For your simplified form, if you encountered an uphill stretch, you wouldn't interrupt your pulse, you'd amplify it. The point of P&G is to make use of what we know about BSFC (to produce work in the most efficient way) and reducing throttling losses.
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Old 04-08-2009, 04:53 AM   #7
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I was told a while ago that some motorcycles have a constant-throttle-position cruise control (instead of constant speed), and the reason was that you get your maximum MPG with constant throttle position. So what you propose is a 1/2-way compromise.

The only problem is that if you are on the highway and someone is passing you, then your speed changes and you wind up leapfrogging them a few times, it is poor road manners and can cause the other drivers annoyances.

I don't have cruise control, but when there is a lot of traffic around I will maintain a dead-constant speed. However given an open road, I'll use the speed-up/slow-down routine like your mini-algorithm.

-BC
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Old 04-08-2009, 05:29 AM   #8
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In the Insight I find that the highest mileage on the local very small hills is obtained when you allow the vehicle's speed to increase downhill, then use that speed to get as far as you can uphill with minimum throttle.

I do it using the instantaneous FE bar graph and try to stay above 75 MPG on the uphill portion and over 100 on the downhill.

When I follow that procedure my speed will vary between 60 and 40 MPH from the bottom to the top of the hill, which is about 40 feet elevation change.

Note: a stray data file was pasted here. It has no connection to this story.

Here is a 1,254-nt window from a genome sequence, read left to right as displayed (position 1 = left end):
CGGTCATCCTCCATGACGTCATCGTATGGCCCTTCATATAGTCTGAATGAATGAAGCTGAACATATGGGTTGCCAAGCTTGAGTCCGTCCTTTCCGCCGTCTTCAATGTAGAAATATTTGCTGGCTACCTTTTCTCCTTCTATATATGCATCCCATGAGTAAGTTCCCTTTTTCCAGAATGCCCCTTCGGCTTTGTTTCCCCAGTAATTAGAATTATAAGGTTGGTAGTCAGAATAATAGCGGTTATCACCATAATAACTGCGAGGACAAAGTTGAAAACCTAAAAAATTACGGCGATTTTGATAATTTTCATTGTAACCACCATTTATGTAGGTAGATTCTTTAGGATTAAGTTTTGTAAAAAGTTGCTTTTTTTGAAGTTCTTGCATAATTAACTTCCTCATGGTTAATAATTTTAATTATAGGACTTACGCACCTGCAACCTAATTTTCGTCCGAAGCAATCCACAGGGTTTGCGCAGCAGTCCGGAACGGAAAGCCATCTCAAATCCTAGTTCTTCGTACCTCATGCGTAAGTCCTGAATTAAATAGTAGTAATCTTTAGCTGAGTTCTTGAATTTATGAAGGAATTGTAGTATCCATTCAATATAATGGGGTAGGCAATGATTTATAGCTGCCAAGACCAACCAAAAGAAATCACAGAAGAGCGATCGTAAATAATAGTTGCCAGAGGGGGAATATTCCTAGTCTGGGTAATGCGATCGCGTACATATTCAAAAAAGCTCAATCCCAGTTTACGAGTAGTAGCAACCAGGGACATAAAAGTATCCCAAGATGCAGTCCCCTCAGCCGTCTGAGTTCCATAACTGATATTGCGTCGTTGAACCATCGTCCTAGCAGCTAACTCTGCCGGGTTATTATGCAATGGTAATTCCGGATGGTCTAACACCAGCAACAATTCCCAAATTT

Not sure if that would work in other vehicles, my CD is very low so the higher speeds don't cost me as much energy.

regards
gary
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Old 04-08-2009, 05:36 AM   #9
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Quote:
Originally Posted by theholycow View Post
It's not Pulse & Glide if it's in gear during the 'glide' portion. I call that Pulse & DFCO, and I've found that it's less efficient than just steady-state driving.
Sorry, I failed to mention that the hypothetical situation I'm designing for assumes an overunning clutch is in the transmission. I could write versions for both, I guess.

Quote:
Originally Posted by theholycow View Post
if you encountered an uphill stretch, you wouldn't interrupt your pulse, you'd amplify it.
Hey, that makes sense! Avoid big engine running at partial power. Duh. It's so reversed from what I do now that it takes a little adjusting. I'll try and cook something up. I've tried pulse and glide and found it was more effort than I was willing to put in, but it still interests me a lot.
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Main Entry: co de pen dence - see codependency
co de pen den cy
Pronunciation: \kō-di-ˈpen-dən(t)-sē\
Function: noun
Date: 1979

: a psychological condition or a relationship in which a person is controlled or manipulated by another who is affected with a pathological condition (as an addiction to alcohol or heroin) ; broadly : dependence on the needs of or control by another
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Old 04-08-2009, 05:38 AM   #10
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Quote:
Originally Posted by bobc455 View Post
I was told a while ago that some motorcycles have a constant-throttle-position cruise control (instead of constant speed), and the reason was that you get your maximum MPG with constant throttle position.
That is extremely interesting to know! The rudeness (and potential safety problems) of this entire idea pretty much relegates it to hypothetical land, I just find it's not only interesting, but that it helps me more systematically explore my hypermiler driving habits.
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Function: noun
Date: 1979

: a psychological condition or a relationship in which a person is controlled or manipulated by another who is affected with a pathological condition (as an addiction to alcohol or heroin) ; broadly : dependence on the needs of or control by another